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Clinical Depression and Increased Risk of Death Following a Heart Attack

 

It has been known for some time that heart attack patients who also experience clinical depression are at a much higher risk for subsequent heart attacks in the months following the initial attack.  Now, researchers from Washington University in St. Louis, Missouri have found that the risk probably continues for many years after. 

Robert M. Carney, Ph.D., professor of psychiatry at Washington University and the lead author of the new study stated that "There's a two to fourfold increase in a person's risk of dying following a heart attack if they also happen to be depressed."  He went on to say that "Previously we thought the impact of depression was strongest for the first three to six months following a heart attack and then gradually dropped off within a couple of years.  Instead, we found that the effect lasts for at least five years." 

Dr. Carney, along with colleagues from Yale University, Duke University Medical Center, Harvard University and the National Heart, Lung and Blood Institute (NIH) and the Mayo Clinic, studied more than 750 heart attack patients for five years.  Patients in the study had participated in the NIH funded project Enhancing Recovery in Coronary Heart Disease with a little less than half being diagnosed as having depression.  Of this group, 106 patients died in the five years following a heart attack, with 62 of these having been diagnosed with depression and 44 had not.  In isolating the effects of the depression, researchers also considered such risk factors as smoking, hypertension, age, diabetes and gender.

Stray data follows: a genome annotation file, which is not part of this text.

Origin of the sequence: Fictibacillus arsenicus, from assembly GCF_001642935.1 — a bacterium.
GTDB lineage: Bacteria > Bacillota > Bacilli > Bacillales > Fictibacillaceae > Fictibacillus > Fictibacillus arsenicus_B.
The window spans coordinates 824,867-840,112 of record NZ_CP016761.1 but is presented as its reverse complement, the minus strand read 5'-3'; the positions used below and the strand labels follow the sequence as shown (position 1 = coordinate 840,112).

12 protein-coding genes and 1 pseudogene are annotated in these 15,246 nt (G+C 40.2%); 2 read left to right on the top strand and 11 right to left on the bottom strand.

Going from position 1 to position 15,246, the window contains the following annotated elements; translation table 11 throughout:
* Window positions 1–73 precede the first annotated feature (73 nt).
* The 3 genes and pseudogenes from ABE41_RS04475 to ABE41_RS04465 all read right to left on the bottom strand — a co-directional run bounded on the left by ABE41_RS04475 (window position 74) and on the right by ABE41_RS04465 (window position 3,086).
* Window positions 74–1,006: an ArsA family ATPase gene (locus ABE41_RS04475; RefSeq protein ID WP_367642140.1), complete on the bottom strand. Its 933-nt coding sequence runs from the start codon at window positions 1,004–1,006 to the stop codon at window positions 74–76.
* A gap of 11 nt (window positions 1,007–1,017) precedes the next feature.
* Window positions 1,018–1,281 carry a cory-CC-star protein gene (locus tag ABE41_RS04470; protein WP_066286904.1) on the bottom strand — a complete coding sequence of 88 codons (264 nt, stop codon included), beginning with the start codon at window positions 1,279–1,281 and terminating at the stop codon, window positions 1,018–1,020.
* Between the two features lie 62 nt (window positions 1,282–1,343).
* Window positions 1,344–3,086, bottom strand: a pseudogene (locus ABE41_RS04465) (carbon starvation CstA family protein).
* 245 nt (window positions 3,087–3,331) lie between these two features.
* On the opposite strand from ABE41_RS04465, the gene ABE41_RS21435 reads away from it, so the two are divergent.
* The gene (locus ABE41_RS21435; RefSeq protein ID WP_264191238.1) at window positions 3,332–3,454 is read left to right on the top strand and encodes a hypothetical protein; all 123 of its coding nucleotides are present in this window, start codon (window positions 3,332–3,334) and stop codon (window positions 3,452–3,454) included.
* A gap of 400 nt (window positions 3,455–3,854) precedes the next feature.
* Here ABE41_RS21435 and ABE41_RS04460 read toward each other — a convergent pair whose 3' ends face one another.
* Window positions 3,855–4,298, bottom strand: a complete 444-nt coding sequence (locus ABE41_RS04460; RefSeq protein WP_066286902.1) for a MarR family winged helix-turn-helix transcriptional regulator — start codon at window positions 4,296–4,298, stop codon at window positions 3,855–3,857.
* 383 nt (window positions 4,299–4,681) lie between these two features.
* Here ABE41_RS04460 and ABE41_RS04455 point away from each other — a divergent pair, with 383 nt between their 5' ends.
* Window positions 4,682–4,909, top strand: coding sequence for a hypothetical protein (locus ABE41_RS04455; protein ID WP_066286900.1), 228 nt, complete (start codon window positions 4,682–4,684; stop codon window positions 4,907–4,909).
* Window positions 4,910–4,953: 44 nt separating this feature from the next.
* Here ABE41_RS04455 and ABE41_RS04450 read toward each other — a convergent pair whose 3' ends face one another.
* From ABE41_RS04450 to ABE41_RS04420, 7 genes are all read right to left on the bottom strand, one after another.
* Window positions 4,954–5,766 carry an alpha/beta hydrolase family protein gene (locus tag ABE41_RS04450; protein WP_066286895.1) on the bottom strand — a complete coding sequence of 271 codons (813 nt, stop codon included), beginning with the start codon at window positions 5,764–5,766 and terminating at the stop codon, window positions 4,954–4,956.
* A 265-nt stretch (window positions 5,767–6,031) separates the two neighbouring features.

Some of these factors were found to lower mortality risks such as being younger and female. Diabetes and smoking had a tendency to raise the risk of death. Carney and his team used statistical methods to isolate the mortality risk associated with the various factors.  They were able to remove the influence of the various other factors from the risk factors associated with depression, to isolate the statistical impact of depression alone, in order to judge an individual's risk of dying.  Dr. Carney stated that "We found that after adjusting for those risk factors, depression continues to play a statistically significant role." 

One explanation that was given as a possibility is that depression seems to have a lingering influence on mortality due to its high level of recurrence.  Because it frequently comes and goes, it seems to have a continuing influence on the risk of death for many years subsequent to the initial heart attack.  Dr. Carney concluded that "People typically are depressed for a while, then they'll either get better with treatment or it may subside on its own."  He went on to say "But depression can always recur, and we think that because it is a recurring problem, whatever depression is doing to mortality risk after a heart attack, it continues doing for quite a long time." 

Information adapted from Clinical Depression Raises Risk of Death Fro Heart Attack Patients Years After Attack Science Daily, March 4, 2008

Information and webpage by Paul Susic  MA Licensed Psychologist   Ph.D. Candidate  (Health and Geriatric Psychologist 

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